Cornel West and James Zogby engages an intense debate on Palestine being included in Democratic Party platform.
The spirit of Nelson Mandela goes to Palestine. The Free South Africa Movement becomes present in the apartheid State of Israel.
This is a interesting commentary that appears in Tikkun Magazine. A Jewish leader rethinks his position on Israel. A thoughtful piece that illustrates the evolution on this issue.
On Global African Bill Fletcher talks with Rev. Hagler about the Pope’s visit, Rev. Hagler’s disinvite from Rochester, New York and the situation in Burkina Faso.
An Article from the United Church of Christ News on Rev. Hagler’s Rochester speaking Engagement.
The article from Mondoweiss that reported on Rev. Hagler’s dis-invitation from Rochester.
Many thanks to Jewish Voice for Peace for their support in Rochester and across the country.
UCC Votes For Divestment, Boycott Of Companies That Profit From Occupation Of Palestinian Territories
Archbishop Desmond Tutu urges the United Church of Christ to pass its resolution to Boycott and Divest from supporting the occupation of Palestine.
A Dynamic Read from a Recent Black Youthful Delegation
Since I traveled to Palestine last January 2014 there have been a number of Black delegations going there to investigate for themselves. One of the Brothers with us last January has a dynamic blog and highlights one such delegation. February 25 marked a horrific anniversary in Hebron and that was a massacre carried our in the Mosque where Abraham is considered to be buried. Read the story by clicking here.
Since My Trip Last January 2014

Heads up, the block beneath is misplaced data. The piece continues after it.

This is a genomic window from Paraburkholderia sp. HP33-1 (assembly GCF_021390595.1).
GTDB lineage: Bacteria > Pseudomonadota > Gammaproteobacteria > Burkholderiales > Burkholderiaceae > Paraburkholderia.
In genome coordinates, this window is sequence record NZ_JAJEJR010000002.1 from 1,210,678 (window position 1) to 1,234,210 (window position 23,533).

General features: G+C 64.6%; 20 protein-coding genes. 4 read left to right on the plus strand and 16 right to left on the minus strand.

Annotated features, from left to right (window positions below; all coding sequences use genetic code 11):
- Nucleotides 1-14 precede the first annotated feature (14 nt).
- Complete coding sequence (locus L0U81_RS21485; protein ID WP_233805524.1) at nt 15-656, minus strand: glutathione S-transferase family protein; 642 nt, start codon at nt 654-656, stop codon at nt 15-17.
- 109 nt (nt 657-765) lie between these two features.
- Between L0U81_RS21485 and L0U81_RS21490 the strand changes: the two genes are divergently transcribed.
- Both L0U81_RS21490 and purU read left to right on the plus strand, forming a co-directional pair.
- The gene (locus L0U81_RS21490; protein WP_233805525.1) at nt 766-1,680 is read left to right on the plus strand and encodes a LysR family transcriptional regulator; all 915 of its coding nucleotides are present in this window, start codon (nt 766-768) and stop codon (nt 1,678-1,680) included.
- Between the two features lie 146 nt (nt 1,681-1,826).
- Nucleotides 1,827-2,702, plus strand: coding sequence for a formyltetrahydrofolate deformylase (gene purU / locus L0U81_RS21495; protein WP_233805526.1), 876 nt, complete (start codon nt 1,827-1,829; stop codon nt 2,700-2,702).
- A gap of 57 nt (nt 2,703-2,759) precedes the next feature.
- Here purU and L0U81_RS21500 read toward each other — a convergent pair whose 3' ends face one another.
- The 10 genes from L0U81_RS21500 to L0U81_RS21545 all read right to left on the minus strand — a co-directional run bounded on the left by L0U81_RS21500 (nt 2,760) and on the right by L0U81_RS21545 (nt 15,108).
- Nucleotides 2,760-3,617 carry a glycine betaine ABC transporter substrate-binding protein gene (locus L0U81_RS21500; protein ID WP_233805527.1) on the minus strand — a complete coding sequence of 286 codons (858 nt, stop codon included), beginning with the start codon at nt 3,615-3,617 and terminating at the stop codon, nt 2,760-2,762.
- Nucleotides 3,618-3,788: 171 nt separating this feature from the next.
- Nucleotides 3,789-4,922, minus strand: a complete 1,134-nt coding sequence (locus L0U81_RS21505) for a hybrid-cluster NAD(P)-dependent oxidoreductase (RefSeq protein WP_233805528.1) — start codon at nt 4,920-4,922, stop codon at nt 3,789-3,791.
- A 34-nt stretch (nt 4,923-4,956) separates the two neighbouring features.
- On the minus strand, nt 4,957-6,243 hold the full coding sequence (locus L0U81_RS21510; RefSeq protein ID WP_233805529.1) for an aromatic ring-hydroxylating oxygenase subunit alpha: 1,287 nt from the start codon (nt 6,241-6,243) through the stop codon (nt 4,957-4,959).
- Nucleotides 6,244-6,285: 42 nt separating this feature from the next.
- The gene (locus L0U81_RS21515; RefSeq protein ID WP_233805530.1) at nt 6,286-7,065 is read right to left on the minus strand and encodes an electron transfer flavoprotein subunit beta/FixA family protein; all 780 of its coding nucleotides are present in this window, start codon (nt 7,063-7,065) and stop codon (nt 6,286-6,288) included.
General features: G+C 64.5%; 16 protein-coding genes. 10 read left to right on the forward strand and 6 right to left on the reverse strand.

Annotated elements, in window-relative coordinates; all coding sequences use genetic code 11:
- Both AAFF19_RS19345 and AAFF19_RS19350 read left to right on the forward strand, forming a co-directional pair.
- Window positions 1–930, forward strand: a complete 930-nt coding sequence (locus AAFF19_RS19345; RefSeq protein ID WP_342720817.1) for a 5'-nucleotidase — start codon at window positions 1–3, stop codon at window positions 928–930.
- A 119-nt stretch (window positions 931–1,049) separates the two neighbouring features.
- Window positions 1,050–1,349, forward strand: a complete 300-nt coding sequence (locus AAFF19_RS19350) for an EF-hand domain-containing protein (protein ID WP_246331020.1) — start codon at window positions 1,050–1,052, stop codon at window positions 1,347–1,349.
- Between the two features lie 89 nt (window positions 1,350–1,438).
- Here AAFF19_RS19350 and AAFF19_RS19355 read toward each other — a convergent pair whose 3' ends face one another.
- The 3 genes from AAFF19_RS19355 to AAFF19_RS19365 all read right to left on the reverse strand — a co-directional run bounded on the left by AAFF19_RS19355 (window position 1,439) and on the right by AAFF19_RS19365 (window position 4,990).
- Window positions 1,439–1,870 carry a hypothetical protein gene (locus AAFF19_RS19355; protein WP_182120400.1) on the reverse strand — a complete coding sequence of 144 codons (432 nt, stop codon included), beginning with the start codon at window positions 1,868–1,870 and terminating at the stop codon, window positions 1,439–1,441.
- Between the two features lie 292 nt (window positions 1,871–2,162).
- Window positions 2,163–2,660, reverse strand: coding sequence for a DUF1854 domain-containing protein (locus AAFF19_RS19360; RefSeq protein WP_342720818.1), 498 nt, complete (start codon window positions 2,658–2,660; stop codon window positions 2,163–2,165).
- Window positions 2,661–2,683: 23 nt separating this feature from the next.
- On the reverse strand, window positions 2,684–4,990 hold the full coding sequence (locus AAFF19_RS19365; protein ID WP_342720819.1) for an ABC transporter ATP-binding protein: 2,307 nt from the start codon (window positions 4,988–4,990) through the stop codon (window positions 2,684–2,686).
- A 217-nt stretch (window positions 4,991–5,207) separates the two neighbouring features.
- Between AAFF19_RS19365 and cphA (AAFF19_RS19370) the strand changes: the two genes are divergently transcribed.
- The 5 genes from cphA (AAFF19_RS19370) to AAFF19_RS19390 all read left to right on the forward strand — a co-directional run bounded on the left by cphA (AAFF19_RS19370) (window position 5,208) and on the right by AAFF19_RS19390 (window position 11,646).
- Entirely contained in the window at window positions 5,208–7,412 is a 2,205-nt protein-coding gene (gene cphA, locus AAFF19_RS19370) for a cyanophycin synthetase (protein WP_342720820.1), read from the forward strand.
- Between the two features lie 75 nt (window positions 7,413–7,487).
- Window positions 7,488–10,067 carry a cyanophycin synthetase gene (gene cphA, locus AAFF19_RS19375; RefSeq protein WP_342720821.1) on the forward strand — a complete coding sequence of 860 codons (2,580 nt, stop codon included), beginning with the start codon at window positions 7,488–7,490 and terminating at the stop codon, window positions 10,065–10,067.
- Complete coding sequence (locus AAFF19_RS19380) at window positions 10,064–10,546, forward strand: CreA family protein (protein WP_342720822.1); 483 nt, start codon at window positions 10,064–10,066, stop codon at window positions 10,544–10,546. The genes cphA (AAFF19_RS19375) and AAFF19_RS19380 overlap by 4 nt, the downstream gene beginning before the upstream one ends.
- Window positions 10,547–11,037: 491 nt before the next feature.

Many things have happened in the public discourse, on the ground in Palestine/Israel and within the faith community. The Boycott, Divestment and Sanctions movement is picking up steam. The Presbyterian Church (USA) voted to join in with the movement last Summer. The United Church of Christ has passed numerous resolutions and will vote on one in the Summer of 2015. We have had discussions in church. The war in Gaza broke out after escalating violence between Jewish settlers and Palestinians. One of the things that causes me grief is that our news on the issues of Palestine/Israel are always so biased towards Israel and leaves out tremendous historical references that the US population ends up being sympathetic towards Israel because of limited facts and faulty assertions by those who appear to be objective but are not. For example during the recent Gaza conflict the Netanyahu government kept making reference to “terror tunnels,” while conveniently leaving out the fact that there had been an absolute blockade of Gaza by sea, air and land carried out by Israel. This siege had been in effect for seven years, and the network of tunnels that were built up over time smuggled food, medicine, building supplies, and other necessities including weaponry, and therefore are considered by many to have been “survival tunnels.” The words that are used often hide the facts. For example, the recent brutal attack against worshippers and Rabbis in a synagogue in Jerusalem was very shocking and horrifying and the violence cannot be excused or justified; but there is a context where on October 30, 2014 Israel’s military barred worshippers from the second holiest site for Muslims, the “Dome of the Rock.” Jewish settlers are trying to worship on the site in an effort to seize all of Jerusalem including its holy sites. One provocation leads to another, and the cycle of violence continues to spiral out of control. You cannot condemn Palestinians without condemnation for Israeli leaders who relish in inflaming the situation because as they inflame it Israel can continue to be the aggressor and oppressor while playing the victim! Or another thing to think about is how can a Jewish, Christian or Muslim state ever be a democracy? By the very definition of being Jewish, Christian or Muslim it leaves out of the equation those people who may not be of those faith perspectives. We should be trying to nurture pluralism and not diminish it. Please be open minded as the media reports the so-called news; read between the lines; and ask yourself whether what is being presented stands up to reason and logic.